France Telecom deploy world’s first live 400 Gbps per wavelength optical link
With the advent of the Internet, consumption of data by consumers has grown by leaps and bounds over the years and this has given the telecom companies a reason to revamp their networks to keep up with the increasing demand for the bandwidth. And now France telecom has made a stride forward with a 400 Gbps/wavelength optical link for the first time, to make history. Following a successful field trial, a 400 Gbps wavelength optical link is now operational between Paris and Lyon.
This is a groundbreaking milestone for long-distance terrestrial network technology and with a capacity four times higher than the maximum bandwidth currently available and using 44 wavelengths, the new optical link can transmit up to 17.6 Terabits per second (Tbps) of traffic in total. A mind-blowing development over any present network technology.
For France Telecom, owner of the mobile operator Orange, the three-month pilot of the 400Gbps link will enable it to look into the trial-run of the high-speed optical networking technology and make a decision on how and when to make this 400Gbps link available across its entire network. According to Olivier Gombert, director of the transmission factory at France Telecom, there is a lot of scope for improvement and this pilot run will give them an idea of what needs to be modified before releasing it to the world.This feat reflects France Telecom-Orange’s commitment to sustainable development of its network performance to meet the growing demand for higher bandwidths and additional flexibility needs for its huge market of consumers and business customers. Any wider release of 400Gbps technology will depend not only on the outcome of the pilot but also on customers’ interest.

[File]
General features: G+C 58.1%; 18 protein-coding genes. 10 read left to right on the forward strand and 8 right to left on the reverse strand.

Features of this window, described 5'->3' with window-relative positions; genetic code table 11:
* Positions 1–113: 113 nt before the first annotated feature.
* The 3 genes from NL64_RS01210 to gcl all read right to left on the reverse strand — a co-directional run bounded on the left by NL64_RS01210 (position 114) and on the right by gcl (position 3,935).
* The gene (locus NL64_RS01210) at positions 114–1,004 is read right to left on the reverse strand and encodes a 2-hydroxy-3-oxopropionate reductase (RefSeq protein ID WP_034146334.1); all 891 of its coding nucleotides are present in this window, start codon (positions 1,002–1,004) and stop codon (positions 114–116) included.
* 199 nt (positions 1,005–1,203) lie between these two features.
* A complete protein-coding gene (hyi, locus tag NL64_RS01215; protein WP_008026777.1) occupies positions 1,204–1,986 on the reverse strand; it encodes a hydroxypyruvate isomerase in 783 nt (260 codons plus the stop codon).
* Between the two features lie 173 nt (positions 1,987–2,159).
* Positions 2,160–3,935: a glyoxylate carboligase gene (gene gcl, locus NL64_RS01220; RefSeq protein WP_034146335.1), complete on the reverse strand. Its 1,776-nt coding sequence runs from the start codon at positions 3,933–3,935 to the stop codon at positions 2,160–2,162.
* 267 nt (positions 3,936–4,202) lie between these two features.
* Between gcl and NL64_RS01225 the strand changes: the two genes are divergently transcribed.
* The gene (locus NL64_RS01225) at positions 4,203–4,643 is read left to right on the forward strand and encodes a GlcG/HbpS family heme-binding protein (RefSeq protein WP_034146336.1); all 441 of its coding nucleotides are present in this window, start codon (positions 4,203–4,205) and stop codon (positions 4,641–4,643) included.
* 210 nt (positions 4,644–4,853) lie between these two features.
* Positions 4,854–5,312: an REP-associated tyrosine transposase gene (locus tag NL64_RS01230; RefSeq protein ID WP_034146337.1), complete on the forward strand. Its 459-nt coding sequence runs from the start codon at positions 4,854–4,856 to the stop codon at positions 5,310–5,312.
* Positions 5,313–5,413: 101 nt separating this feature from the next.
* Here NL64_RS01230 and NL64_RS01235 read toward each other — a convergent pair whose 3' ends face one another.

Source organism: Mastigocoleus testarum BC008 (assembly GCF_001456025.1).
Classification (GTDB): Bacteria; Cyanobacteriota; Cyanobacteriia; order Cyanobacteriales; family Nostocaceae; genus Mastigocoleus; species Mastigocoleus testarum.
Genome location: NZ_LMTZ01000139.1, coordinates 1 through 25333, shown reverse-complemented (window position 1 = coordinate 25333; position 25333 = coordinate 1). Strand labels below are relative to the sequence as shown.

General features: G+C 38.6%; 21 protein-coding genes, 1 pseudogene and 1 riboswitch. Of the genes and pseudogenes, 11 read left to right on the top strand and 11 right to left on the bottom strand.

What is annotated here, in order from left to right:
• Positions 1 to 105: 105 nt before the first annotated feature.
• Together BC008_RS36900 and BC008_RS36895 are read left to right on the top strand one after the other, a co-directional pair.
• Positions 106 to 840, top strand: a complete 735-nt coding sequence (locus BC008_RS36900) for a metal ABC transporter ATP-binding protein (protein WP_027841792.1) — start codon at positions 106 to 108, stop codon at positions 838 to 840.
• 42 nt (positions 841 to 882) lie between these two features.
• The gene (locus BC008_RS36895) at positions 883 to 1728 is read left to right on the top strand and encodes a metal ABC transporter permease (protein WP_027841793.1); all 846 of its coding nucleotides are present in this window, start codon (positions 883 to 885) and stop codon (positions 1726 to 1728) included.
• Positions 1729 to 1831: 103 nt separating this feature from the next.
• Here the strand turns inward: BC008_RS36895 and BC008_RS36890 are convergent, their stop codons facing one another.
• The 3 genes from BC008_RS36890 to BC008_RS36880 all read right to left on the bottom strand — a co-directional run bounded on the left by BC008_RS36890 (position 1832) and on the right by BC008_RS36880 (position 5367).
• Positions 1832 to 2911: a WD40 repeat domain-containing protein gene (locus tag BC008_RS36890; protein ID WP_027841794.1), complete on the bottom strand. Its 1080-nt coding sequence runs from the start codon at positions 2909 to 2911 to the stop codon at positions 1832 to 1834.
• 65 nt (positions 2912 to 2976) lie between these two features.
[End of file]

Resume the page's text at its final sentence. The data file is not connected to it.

RENATER, the Public Interest Group that manages the telecommunications network for “Technology, Teaching and Research” institutions in France and that is a customer of Orange Business Services, will be the first to test the functionality of this development in a day-to-day situation. Patrick Donath, MD of Renater said, “This pilot phase also aims to test the latest switching equipment supplied by major OEMs on a network running at this capacity and will enable us to anticipate the architecture of Renater’s network in the coming years. A 400Gbps network is an important step forward for the networks and research projects of tomorrow.”
With this innovative and energy-saving technology in trial run, one only hopes that it becomes a roaring success and helps quench the thirst for higher bandwidths all across the globe.